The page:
Lucian King Truscott, Jr. was born in Texas in 1895. When he was 16-years-old, he lied and said that he was 18 so that he could attend the summer term of the state normal school in Norman, Oklahoma. He got his certification and worked as a teacher until the United States entered World War I in 1917, prompting Truscott to join the army. When he joined the army, he lied again, telling them that he was a high school graduate and had completed a year of college so that he could enter into officer training.
When he left officer training he was given the rank of second lieutenant of the cavalry. Throughout the first world war he stayed in the United States and patrolled the border with Mexico. He never saw combat during the war and he thought it would hamper his military career but he stayed with army anyway serving in a number of different cavalry and staff assignments over the years.
He had reached the rank of Colonel when the United States entered into World War II. He never saw himself as a General because he had no combat experience and he had not attended West Point, two key factors in rising through the ranks. But as it turned out all it would take would be a love of Polo that would put Truscott on the road to being a decorated General.
In the early days of 1942 he was sent to Europe with other officers in order to get combat experience. He was sent to work with British Commando units. Truscott wondered why he would be chosen to learn about specializing in amphibious operations when he was a member of the cavalry with no combat experience. But as it turned out his reputation as one of the army’s foremost practitioners of Polo was what led him to being handpicked for the mission.
Eisenhower briefed Truscott on working with Lord Louis Mountbatten of the Combined Operations Command, telling him that Lord Louis had written a book on Polo. Eisenhower hoped that this would be a starting point for the two men and that they would be able to quickly form a relationship. Truscott was tasked with bridging the gap between the two commands, a task that led to him rising through the ranks faster than he ever imagined.
On June 19, 1942 he was promoted to the rank of one-star brigadier general. In August of 1942 he was the primary U.S. observer on the Dieppe Raid which was considered to be the first action by U.S. troops against the Germans during World War II. The failure of the Dieppe Raid was a learning experience for Truscott. He took what he learned and applied it to the American amphibious landings at Operation Torch. The landings were successful but Truscott was not satisfied, he thought there was not enough coordination in command during the landing.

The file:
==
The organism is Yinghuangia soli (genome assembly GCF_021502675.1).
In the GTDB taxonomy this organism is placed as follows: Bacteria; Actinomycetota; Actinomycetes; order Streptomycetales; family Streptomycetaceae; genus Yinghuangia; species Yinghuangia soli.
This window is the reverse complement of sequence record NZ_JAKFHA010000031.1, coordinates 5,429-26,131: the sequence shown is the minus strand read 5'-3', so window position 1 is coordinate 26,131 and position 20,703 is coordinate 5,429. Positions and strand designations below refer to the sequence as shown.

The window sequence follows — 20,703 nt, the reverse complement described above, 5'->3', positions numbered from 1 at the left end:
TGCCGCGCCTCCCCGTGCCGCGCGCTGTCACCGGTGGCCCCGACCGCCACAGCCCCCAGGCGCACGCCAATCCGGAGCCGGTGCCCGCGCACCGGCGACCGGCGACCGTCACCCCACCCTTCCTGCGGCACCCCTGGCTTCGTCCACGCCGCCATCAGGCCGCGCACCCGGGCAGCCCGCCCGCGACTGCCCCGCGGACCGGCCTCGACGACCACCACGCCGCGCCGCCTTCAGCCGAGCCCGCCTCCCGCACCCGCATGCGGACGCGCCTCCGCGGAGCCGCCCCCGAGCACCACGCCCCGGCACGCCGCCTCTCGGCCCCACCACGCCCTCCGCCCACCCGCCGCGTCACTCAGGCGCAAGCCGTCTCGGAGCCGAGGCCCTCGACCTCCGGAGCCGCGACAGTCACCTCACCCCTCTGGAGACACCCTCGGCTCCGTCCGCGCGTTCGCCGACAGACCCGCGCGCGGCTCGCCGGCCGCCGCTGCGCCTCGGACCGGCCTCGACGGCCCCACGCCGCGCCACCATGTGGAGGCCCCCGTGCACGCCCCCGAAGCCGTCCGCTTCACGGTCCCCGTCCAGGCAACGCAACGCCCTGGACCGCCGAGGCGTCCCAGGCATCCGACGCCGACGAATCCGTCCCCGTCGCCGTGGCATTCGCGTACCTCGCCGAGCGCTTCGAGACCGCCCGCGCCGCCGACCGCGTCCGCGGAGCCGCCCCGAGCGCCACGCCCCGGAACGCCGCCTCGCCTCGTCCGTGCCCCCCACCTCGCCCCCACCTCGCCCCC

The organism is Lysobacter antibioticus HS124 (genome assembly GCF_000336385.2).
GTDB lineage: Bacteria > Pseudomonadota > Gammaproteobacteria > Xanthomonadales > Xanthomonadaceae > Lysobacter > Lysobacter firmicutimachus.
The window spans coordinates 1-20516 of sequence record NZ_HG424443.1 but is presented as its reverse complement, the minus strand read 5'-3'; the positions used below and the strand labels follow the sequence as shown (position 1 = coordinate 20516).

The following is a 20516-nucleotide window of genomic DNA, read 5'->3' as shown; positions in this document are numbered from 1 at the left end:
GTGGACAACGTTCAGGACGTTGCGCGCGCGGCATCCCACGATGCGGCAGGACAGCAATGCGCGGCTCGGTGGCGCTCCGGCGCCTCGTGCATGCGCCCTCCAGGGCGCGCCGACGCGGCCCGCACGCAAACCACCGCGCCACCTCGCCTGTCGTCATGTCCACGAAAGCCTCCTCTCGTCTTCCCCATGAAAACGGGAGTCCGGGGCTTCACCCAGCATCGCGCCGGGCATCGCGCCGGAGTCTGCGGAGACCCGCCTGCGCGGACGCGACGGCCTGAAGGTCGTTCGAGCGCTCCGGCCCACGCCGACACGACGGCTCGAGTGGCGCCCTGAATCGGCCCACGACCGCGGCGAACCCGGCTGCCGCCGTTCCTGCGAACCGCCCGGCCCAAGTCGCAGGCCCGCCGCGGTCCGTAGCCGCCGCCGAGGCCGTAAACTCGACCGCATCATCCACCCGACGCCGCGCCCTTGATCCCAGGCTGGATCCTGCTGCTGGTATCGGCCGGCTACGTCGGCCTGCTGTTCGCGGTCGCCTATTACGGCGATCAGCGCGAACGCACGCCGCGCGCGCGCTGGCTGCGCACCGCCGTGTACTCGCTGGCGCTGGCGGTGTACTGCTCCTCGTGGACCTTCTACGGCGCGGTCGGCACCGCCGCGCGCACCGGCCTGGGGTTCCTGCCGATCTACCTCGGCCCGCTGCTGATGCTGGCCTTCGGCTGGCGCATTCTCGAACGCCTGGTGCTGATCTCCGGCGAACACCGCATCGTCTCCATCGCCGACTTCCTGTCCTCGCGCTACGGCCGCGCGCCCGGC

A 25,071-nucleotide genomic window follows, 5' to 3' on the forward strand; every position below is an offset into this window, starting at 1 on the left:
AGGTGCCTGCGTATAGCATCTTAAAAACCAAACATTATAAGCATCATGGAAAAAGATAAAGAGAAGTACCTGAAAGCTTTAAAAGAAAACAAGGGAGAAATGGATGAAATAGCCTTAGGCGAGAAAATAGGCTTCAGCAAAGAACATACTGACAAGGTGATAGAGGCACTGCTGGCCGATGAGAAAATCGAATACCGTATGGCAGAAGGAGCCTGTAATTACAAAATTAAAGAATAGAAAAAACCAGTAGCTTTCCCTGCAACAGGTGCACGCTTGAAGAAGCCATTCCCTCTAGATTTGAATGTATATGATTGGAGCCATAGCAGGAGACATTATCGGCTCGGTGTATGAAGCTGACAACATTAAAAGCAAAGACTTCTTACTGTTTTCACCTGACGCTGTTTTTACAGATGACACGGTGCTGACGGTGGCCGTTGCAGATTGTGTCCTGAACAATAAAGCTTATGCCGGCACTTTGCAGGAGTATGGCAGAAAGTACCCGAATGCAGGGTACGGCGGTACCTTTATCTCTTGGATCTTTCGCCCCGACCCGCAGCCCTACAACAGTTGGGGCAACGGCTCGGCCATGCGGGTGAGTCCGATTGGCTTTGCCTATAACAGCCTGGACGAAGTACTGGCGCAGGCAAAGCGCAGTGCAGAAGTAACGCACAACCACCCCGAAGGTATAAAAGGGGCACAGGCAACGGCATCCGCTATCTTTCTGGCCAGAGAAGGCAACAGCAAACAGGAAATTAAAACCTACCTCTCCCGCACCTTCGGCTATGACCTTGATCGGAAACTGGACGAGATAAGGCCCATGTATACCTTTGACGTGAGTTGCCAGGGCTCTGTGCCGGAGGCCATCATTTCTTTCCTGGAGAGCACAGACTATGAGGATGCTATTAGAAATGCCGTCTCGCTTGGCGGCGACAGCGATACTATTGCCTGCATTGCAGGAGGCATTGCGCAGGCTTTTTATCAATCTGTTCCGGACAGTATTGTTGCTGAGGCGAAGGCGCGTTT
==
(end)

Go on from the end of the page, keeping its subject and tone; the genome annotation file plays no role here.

His success earned him his second star in November 1942 and Eisenhower would then appoint him as a deputy commander. He took his new position and the lives of the men entrusted to his care very seriously and did everything he could to ensure that the loss of life would be minimal. In 1943 he was put in command of the 3rd Infantry Division.
The 3rd Infantry Division was preparing for the Allied invasion of Sicily. The planned invasion was called Operation Husky and Truscott knew that the American soldiers were nowhere near as good as their enemies. To remedy that he ran them to the ground in training. He was only 48, and one of the youngest division commanders in the U.S. Army but he quickly became known as one of the toughest as he brought the 3rd Infantry Division up to a very high standard.
While the men may have complained, Truscott had a very simple philosophy. He believed that an ounce of blood spilled during training would prevent a gallon of blood from being spilled on the battlefield. The training paid off in July of 1943 when the American landing at Sicily was a success. His division was able to cover great distances of the mountainous terrain at a very high speed. The 3rd Infantry division was able to move at 4 miles per hour over the rough terrain which was much faster than the standard of 2.5 miles per hour.
The marching pace of the 3rd Infantry Division became known as the “Truscott Trot” and it was modeled after the movements of the Roman Legions. The division quickly got a reputation for being the best-trained and the best-led division in the Seventh Army. Truscott himself gained a reputation for being one of the most reliable generals in the army caring not for the glory of war but rather doing what it took to win while limiting the loss of life.
It was perhaps his actions toward the end of the war and after the war that proved just how remarkable a man Truscott really was and led to him becoming a four-star general.